JACK ROZIER - Thursday, June 24, 2010
Old habits die hard.
But as the current edition of the US Soccer team is showing us, history is no obstacle.
For whatever reason, it's unpopular to be a dreamer in a realm of dreams. We are so inundated with sports-wear ads and car commercials depicting fictional heroics, that we lose sight of the fact that these men that play the game, are nothing but men.
That though their situation and circumstance may be light years from the average Joe – they are only human and the things they accomplish, while truly miraculous, are not beyond our own desire.
Although it's safe to say before this World Cup I would have fallen somewhere in the "delusional optimist" end of the spectrum, now we can just write me off completely. I believe.
No longer will I chide Ricardo Clark.
No longer will I doubt the proficiency of Edson Buddle or Robbie Findley.
No longer, will I, dread, Jonathan Bornstein.
Need I say anything more?
Well, yes, because there is a whole new tournament beginning Saturday. A tournament the US was built for.
While the cynics back-peddle onto the bandwagon, Bob Bradley takes his team forward to Rustenburg on Saturday knowing that his team is primed with the tools and poise to succeed.
The benefits of finishing first in Group C are well documented, as is the fact that the US will have only two days of rest. For a lesser team, a quick turnaround after a draining group phase, capped off by a knockout round game at 1500 meters, might just be too much.
But the US played every game of Group C above 1300 meters…
And the US still has every member of its twenty-three man roster available…
And the US has finished strong every time…
And the US...is the US!
As I said before, I believe. I've bought into the words about the American spirit personified by this team, because they aren't just words.
They are actions on the field and tears in the eyes. Our hope is a prescient connection, a transcendent mass. Surely, Ghana will be motivated by the hopes of a continent, but their hope is conditional – their hope is temperamental – their hope is pressure.
Ghana certainly has shown great quality, particularly in resolute defending and sustaining a presence in their attacking third. However, they have also shown little ability to manage a game with possession in the midfield, particularly when they‘re losing.
If US fans are fretting over the seeming ineptitude of Jozy Altidore, Buddle, Findley and Herculez Gomez in finding the back of the net – imagine what Ghanaian fans are going through.
Ghana scored only two goals in Group D, both penalties converted by veteran Asamoah Gyan, both the result of handballs in the box. Even if the trend continues, the onus will be on Ghana to prevent the US from scoring, as they will find a second goal difficult to come by.
Aside from the five veterans from Germany 2006 (none of which reside in the midfield), Ghana's starters during group play combined for an average age of 21.83 – compared to the US' 24.66.
Now, I'm not one for statistical analysis, especially when it comes to something as trivial as "average age," (Ghana had the lowest average age in the tournament four years ago) however, the distribution of said experience is highly significant.
Three of Ghana's five starting veterans from 2006 play in defense and average just under thirty years of age. Beyond those three starters, Ghana's defense boasts an average of just over twenty-one years.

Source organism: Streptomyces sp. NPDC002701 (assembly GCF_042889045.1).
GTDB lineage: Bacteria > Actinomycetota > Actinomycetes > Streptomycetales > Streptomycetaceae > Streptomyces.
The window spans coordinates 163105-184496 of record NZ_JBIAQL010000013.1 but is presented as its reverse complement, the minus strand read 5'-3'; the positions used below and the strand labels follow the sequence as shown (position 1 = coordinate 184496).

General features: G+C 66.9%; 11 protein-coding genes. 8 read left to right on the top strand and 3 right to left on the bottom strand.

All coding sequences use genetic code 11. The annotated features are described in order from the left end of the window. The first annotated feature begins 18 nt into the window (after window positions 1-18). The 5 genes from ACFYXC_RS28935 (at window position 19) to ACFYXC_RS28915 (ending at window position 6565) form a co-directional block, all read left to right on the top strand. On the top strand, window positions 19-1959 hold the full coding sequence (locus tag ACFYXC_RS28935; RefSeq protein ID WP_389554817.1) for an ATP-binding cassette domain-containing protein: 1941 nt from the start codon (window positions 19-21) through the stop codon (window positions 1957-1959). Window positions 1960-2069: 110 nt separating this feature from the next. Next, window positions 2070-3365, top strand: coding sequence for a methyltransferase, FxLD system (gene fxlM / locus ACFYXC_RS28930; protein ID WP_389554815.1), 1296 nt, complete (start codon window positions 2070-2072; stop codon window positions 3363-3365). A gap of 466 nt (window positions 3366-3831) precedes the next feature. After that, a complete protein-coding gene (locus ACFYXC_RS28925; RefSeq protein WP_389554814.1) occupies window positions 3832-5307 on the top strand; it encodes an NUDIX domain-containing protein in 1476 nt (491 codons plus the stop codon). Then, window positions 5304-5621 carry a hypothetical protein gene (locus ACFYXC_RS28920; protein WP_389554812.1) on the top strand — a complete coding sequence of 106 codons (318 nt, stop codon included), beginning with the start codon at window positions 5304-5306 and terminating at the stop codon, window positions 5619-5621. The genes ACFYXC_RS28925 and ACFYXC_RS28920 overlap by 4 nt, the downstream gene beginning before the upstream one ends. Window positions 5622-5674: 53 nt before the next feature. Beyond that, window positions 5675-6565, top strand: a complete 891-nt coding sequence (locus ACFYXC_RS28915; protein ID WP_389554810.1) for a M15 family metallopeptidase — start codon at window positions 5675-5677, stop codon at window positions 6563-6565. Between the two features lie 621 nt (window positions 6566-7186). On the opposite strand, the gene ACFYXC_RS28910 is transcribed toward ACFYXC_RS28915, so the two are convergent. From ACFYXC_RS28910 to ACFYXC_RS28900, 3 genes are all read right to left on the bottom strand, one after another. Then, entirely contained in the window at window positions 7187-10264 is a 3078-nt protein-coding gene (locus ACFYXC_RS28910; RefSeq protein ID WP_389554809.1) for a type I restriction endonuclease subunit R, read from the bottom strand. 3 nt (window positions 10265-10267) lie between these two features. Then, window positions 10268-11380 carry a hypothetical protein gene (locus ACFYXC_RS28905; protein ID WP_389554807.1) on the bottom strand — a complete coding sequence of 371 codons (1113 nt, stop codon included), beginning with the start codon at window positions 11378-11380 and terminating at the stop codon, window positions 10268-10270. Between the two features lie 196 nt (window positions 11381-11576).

If statistics aren't your thing, check out nineteen year old defender Jonathan Mensah's composure against Australia.
Expect Bradley to apply pressure early. The return of Findley will allow the US to counter with speed. Although many US fans may wish for a goal spree from the forwards, the simple truth is that the US has been more successful in transition than when they've set up shop in the attacking third.
In fact, the forwards have played their part to perfection, creating opportunities and rebounds for the streaking midfielders (illustrated by epic goals from both Michael Bradley and Landon Donovan).
Of course, there is the possibility that the Ghanians will bypass the midfield yet again, so a starting debut for Benny Feilhaber would provide the US with another dimension. If Ghana hunker down in their end, Feilhaber possesses the ability to see the final pass, but also has a penchant for the spectacular.
As we've grown accustomed to, the biggest questions for the US reside in defense. There can be little doubt remaining about the mental and physical state of Carlos Bocanegra and Jay DeMerit. However, the inclusion of Bornstein at the expense of Oguchi Onyewu against Algeria, might present a host of new questions.
Doubts as to whether Bocanegra would make a smooth transition back to center defense will be eased by a sufficient performance against Algeria, in which there was a drastic improvement in organization.
However, the greater affirmation comes from Bornstein's performance. At times Bornstein seemed well out of his depth, but rallied behind his most redeeming quality and recovered admirably.
Even if Onyewu is determined to be healthy enough to play, look for Bradley to call on Bocanegra and Bornstein again. As Ghana are sure to benefit from a friendly crowd (and referee), it would be best for the US to play an organized and efficient game in the back – need I remind you of the infamous, nefarious, ubiquitously haunting "Pimpong."
No, the US needs to play smarter this time around. And though the team as a whole (Onyewu and Bradley to be sure!) are less susceptible to the shenanigans of 2006, Onyewu is still a step behind play and this is one risk the US doesn't have to take.
I'm not sure there is too much more to say. The permutations have gone limp. The tactics are there for everyone to see.
It's a brawl between peers to survive and advance.
To become legend.
Would you have it any other way?